A friend who caught an early screening of Malignant said it was far and away the worst film from The Conjuring and Insidious director James Wan, and a contender for every “worst of 2021” list. That description triggers one thing in this writer: full and unbridled excitement for whatever madness Wan cooked up. The worst movies provoke no feelings whatsoever, ones where I struggle to remember any specific detail by the time I get home from the theater (or go upstairs after settling for a home premiere, as 2021 often allows).
Malignant is not that kind of movie.
James Wan swings big in his latest horror movie. Yes, there are some questionable decisions to be found in its 112-minute runtime (including the, uh, 112-minute runtime), but they are the decisions from a filmmaker who has made it clear over the past 17 years that he is not interested in presenting any semblance of reality in his projects (cue Dom and Brian in Furious 7 driving through not one but two skyscrapers to land in a third). Even when dealing with something based on fact in his Conjuring films, Wan likes to challenge himself by embracing the inherent hokeyness of something like a giant crooked ghost and then figuring out how to scare you anyway. He usually succeeds.
And he clearly has much love and respect for the horror masters of yore, whose names are often mentioned along with his when talking about the great craftsman of the genre. Throughout Malignant, an astute horror fan should feel right at home, as the script (by Wan, Ingrid Bisu, and Akela Cooper) primarily draws influence from Italian films of the ‘70s and ‘80s, but also Dark Castle’s late ‘90s/early ‘00s funhouse thrills, Hammer horror, and the more polarizing entries in the filmographies of Wes Craven and John Carpenter. And yet it still remains unmistakably his, with the tricky camerawork, (indoor!) fog machines cranked up to 11, and bright reds and blues that have been a feature of all his previous genre exercises.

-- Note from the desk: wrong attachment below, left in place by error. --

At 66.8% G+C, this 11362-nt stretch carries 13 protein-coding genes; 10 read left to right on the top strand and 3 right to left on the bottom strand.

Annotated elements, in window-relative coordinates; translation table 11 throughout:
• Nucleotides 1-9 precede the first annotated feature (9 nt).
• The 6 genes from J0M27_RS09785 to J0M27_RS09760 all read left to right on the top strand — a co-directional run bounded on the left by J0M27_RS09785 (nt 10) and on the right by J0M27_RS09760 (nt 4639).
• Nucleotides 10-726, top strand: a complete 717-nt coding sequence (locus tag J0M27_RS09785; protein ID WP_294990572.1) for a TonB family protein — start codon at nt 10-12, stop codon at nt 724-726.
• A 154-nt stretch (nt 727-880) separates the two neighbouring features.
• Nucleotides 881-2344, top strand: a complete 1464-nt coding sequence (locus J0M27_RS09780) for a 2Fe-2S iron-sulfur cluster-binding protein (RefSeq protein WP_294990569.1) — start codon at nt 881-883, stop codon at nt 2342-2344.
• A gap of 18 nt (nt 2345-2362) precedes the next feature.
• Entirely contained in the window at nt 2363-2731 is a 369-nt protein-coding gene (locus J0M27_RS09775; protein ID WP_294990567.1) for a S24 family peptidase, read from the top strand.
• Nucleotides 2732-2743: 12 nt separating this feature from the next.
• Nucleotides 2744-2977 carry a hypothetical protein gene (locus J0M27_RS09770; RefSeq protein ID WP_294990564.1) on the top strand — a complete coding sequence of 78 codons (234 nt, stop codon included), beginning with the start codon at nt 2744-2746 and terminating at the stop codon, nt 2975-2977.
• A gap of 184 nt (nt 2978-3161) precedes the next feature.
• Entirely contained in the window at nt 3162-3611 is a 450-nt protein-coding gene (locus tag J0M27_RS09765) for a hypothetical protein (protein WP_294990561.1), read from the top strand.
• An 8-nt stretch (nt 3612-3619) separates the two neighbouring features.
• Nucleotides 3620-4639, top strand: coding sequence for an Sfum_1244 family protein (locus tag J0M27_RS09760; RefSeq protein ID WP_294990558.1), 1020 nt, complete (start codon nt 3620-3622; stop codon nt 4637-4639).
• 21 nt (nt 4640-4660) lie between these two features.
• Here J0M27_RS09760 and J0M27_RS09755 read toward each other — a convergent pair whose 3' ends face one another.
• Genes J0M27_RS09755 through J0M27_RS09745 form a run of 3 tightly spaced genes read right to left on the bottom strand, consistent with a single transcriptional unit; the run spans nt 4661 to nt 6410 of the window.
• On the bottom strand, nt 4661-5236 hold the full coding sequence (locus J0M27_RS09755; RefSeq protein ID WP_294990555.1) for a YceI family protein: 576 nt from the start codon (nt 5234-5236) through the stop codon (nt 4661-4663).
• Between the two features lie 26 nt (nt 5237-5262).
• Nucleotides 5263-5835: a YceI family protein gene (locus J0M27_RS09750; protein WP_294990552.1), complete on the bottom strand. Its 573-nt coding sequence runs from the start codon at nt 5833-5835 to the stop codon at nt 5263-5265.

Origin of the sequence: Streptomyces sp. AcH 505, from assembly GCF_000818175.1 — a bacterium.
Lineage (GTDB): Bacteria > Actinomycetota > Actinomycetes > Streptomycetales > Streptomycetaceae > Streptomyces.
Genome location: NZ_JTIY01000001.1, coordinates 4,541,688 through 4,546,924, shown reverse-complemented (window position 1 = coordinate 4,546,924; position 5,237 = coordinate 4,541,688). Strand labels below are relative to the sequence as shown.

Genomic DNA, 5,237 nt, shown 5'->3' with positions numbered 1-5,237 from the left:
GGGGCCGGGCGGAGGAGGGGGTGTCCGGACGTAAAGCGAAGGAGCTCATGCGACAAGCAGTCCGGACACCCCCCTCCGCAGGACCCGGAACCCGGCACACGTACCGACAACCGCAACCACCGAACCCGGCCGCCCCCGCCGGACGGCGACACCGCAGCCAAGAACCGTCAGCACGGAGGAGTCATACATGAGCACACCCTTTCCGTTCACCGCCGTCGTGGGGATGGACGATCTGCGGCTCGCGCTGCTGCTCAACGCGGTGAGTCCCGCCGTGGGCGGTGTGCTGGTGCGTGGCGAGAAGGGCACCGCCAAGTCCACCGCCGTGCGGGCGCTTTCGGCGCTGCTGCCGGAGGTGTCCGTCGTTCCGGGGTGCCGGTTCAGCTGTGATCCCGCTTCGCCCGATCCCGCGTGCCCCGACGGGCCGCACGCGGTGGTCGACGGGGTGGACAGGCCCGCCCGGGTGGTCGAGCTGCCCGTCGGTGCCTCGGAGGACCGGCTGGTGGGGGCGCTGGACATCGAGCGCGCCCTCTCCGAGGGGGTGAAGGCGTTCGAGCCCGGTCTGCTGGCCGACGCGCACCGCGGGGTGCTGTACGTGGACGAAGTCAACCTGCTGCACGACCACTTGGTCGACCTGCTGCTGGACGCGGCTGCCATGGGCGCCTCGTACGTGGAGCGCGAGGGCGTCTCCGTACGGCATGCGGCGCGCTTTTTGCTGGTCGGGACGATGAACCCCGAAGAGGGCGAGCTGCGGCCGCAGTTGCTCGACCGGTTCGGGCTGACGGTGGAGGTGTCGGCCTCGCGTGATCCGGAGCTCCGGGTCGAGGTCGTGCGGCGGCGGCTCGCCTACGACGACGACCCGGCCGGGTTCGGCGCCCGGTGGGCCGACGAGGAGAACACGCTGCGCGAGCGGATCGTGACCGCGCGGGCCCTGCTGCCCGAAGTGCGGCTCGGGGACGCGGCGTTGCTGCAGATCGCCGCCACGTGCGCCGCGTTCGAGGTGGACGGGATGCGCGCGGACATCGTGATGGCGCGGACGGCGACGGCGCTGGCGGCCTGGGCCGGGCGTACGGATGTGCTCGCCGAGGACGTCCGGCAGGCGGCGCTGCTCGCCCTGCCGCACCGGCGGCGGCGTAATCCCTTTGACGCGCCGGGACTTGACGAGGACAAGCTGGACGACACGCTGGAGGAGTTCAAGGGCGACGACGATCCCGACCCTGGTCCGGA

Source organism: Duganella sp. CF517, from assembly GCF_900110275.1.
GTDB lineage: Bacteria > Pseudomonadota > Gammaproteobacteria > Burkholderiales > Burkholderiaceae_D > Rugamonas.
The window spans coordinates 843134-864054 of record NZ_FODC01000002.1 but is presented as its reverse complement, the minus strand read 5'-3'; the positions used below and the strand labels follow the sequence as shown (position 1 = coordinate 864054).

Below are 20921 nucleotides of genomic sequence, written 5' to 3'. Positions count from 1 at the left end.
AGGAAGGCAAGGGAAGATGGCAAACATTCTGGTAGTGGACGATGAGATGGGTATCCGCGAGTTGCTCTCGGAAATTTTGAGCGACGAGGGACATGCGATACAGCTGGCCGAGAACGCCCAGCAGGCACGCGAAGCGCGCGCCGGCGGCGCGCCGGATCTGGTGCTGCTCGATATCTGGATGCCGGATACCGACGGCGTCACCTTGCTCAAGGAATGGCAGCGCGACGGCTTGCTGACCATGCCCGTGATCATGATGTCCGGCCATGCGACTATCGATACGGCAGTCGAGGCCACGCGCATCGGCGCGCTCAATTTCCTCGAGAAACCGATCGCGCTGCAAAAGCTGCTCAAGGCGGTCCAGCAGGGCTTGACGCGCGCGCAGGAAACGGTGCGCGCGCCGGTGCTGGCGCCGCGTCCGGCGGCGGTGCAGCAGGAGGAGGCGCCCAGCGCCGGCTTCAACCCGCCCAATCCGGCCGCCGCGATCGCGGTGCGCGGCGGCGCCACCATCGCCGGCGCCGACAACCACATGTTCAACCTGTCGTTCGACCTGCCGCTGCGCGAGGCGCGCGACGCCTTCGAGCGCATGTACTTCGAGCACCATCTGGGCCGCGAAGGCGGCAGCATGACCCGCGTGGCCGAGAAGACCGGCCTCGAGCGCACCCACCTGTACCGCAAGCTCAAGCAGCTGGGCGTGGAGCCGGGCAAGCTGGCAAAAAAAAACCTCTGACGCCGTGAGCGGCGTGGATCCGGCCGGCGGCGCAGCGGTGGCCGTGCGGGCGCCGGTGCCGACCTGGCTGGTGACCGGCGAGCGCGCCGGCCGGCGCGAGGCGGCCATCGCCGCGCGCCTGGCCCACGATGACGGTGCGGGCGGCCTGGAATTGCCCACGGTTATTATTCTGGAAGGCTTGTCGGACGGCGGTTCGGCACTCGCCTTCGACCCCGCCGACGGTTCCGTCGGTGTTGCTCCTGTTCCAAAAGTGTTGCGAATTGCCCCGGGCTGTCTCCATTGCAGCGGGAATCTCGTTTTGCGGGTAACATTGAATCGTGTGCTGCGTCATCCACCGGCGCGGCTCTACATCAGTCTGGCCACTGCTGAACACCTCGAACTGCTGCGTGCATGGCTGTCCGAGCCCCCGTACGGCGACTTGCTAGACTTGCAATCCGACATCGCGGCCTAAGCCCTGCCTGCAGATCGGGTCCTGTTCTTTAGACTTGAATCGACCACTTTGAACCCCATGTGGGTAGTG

Anyone who only knows Wan for his billion dollar blockbusters like Aquaman and Furious 7 might be thrown for a loop by the approach. And even for those familiar with the Conjurings (which keep their weirdness to a relative minimum) might benefit from a little primer of past horror films that immediately sprang to mind while watching it. So consider this list; if you were to put these six films in a blender and project the results, it might somewhat resemble Malignant.
[Ed. note: This list includes spoilers for James Wan’s Malignant, so if you’d like to avoid that, go watch the movie in theaters or on HBO Max.]
After making his directorial debut with Saw, Wan’s sophomore film, Dead Silence, was primed to be a major hit when it was released in early 2007 (between the release of the third and fourth Saws), but audiences just couldn’t connect to the film’s kooky puppet-driven plot or Hammer horror aesthetic. Despite being tonally confused due to studio meddling (in a reverse of the norm, Wan and partner Leigh Whannell wanted a PG-13 kind of vibe; the studio wanted R rated Saw-like gore), Dead Silence established quite a few things about the filmmaker’s canon going forward: unusual supernatural elements, an outdoor world that seems overcast at all times (the low budget Saw had no exterior scenes), and — most importantly to Malignant — a commitment to jaw-dropping plot twists delivered with a straight face. The rated version of Dead Silence is the superior one, though the unrated adds even more gore if you seek it out and want both options.